All that glitters…

2011-01-05 00:00

EVEN those who are not particularly interested in reading three-hundred pages about precious stones might find themselves pleasantly surprised by this handsome, thorough study of diamonds — how and where they are formed, how and where they have been found and processed, and what is so special about them. Since these incredibly hard and potentially glittering stones were flung up from the depths of the earth by volcanic eruption, the book of necessity contains much information about geological and chemical matters (in some of which, I confess, I got somewhat bogged down). It is also full of historical and geographical information about the various parts of the world (not least southern Africa, also India, Brazil, Australia, Canada, Russia) where diamonds have been found and mined, and much fascinating detail about the many personalities (some famous, like Cecil Rhodes, Sir Ernest Oppenheimer and Barney Barnato) who pioneered the discovery and marketing of the stones. There is an abundance of ‘commercial’ history in the book. And at times, the information can become a little indigestible. But it is all there for those who want it.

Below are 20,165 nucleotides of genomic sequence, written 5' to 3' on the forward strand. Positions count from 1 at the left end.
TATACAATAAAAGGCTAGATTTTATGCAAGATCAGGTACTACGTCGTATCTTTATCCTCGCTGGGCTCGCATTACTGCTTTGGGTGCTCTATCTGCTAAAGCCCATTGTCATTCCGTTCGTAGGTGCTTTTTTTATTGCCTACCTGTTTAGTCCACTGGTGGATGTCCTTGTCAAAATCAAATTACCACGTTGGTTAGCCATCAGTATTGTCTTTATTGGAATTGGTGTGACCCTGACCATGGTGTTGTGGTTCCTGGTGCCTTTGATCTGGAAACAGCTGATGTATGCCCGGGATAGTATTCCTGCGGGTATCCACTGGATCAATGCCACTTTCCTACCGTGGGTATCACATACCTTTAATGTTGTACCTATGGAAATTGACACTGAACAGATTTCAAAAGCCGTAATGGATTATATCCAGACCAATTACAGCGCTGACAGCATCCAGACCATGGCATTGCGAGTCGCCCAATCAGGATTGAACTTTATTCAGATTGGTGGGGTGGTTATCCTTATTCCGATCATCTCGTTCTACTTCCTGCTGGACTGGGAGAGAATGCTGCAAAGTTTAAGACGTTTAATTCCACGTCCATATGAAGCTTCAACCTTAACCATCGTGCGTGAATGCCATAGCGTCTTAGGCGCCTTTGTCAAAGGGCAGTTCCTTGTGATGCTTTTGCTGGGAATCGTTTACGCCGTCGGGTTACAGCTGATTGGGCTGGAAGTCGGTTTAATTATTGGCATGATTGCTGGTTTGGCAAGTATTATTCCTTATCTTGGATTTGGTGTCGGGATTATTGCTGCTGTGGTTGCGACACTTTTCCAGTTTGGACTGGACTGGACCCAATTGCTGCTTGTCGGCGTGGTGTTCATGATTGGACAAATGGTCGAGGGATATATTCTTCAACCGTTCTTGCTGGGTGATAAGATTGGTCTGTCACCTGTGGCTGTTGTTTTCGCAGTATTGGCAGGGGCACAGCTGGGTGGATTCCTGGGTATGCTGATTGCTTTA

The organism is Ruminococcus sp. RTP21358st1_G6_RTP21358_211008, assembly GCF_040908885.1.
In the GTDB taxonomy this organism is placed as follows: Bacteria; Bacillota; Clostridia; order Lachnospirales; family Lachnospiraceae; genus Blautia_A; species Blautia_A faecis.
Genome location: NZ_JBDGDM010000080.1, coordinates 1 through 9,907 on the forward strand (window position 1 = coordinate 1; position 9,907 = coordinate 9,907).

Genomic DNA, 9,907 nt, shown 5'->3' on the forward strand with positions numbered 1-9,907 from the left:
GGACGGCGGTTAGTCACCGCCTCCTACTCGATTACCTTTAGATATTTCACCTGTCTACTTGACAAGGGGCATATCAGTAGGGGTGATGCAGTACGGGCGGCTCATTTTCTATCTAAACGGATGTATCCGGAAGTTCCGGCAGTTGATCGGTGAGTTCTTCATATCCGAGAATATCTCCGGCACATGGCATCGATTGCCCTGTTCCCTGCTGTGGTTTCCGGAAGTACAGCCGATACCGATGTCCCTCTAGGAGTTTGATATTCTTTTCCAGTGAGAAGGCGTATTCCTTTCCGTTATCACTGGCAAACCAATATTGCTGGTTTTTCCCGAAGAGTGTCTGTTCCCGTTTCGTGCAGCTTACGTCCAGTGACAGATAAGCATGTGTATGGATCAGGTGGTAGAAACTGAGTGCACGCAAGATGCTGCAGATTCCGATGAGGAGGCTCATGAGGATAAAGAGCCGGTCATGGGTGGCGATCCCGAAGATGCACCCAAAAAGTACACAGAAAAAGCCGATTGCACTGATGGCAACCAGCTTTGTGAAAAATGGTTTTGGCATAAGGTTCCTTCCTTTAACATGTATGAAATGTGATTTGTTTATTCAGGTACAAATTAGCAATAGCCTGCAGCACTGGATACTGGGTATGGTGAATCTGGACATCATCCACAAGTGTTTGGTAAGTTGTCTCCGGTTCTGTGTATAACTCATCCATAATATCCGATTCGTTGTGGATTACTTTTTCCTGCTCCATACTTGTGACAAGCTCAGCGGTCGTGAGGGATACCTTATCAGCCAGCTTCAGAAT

One of the most attractive features of the book is its wealth of beautiful illustrations, mostly photographs (both black-and-white and colour) plus a few lovely paintings. The beauty of diamonds shines (indeed) through the book, as does the infinite variety and splendour of our planet as a whole. And although the subject of the book may seem very specialised and perhaps limited, the author (who writes with elegance) has shaped his material into an informative and superbly-presented book.

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